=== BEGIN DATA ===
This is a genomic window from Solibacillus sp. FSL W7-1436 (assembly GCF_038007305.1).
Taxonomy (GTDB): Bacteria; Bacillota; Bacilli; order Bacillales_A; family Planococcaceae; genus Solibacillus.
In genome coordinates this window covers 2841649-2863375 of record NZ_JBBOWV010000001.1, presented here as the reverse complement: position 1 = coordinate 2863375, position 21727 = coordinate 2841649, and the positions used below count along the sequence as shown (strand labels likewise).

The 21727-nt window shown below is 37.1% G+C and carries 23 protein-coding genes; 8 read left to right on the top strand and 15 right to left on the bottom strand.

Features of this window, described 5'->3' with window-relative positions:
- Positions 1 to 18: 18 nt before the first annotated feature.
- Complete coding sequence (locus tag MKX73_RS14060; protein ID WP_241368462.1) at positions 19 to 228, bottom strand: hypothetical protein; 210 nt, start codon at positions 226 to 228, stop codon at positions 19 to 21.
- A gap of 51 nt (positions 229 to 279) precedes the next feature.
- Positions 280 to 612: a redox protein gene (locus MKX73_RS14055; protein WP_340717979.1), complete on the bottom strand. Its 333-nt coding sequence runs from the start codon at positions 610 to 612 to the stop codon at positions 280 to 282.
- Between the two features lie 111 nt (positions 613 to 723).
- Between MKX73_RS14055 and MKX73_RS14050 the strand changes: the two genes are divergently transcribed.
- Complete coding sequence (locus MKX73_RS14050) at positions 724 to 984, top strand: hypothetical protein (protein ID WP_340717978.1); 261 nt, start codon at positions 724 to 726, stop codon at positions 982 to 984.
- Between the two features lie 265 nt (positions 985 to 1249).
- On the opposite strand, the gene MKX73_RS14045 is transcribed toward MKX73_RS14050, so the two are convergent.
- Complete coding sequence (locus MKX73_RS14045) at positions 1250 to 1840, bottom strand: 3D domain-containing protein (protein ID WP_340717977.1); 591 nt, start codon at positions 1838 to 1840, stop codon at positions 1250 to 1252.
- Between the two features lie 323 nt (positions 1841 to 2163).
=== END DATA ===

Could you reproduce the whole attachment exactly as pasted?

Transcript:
This is a genomic window from Solibacillus sp. FSL W7-1436 (assembly GCF_038007305.1).
Taxonomy (GTDB): Bacteria; Bacillota; Bacilli; order Bacillales_A; family Planococcaceae; genus Solibacillus.
In genome coordinates this window covers 2841649-2863375 of record NZ_JBBOWV010000001.1, presented here as the reverse complement: position 1 = coordinate 2863375, position 21727 = coordinate 2841649, and the positions used below count along the sequence as shown (strand labels likewise).

The 21727-nt window shown below is 37.1% G+C and carries 23 protein-coding genes; 8 read left to right on the top strand and 15 right to left on the bottom strand.

Features of this window, described 5'->3' with window-relative positions:
- Positions 1 to 18: 18 nt before the first annotated feature.
- Complete coding sequence (locus tag MKX73_RS14060; protein ID WP_241368462.1) at positions 19 to 228, bottom strand: hypothetical protein; 210 nt, start codon at positions 226 to 228, stop codon at positions 19 to 21.
- A gap of 51 nt (positions 229 to 279) precedes the next feature.
- Positions 280 to 612: a redox protein gene (locus MKX73_RS14055; protein WP_340717979.1), complete on the bottom strand. Its 333-nt coding sequence runs from the start codon at positions 610 to 612 to the stop codon at positions 280 to 282.
- Between the two features lie 111 nt (positions 613 to 723).
- Between MKX73_RS14055 and MKX73_RS14050 the strand changes: the two genes are divergently transcribed.
- Complete coding sequence (locus MKX73_RS14050) at positions 724 to 984, top strand: hypothetical protein (protein ID WP_340717978.1); 261 nt, start codon at positions 724 to 726, stop codon at positions 982 to 984.
- Between the two features lie 265 nt (positions 985 to 1249).
- On the opposite strand, the gene MKX73_RS14045 is transcribed toward MKX73_RS14050, so the two are convergent.
- Complete coding sequence (locus MKX73_RS14045) at positions 1250 to 1840, bottom strand: 3D domain-containing protein (protein ID WP_340717977.1); 591 nt, start codon at positions 1838 to 1840, stop codon at positions 1250 to 1252.
- Between the two features lie 323 nt (positions 1841 to 2163).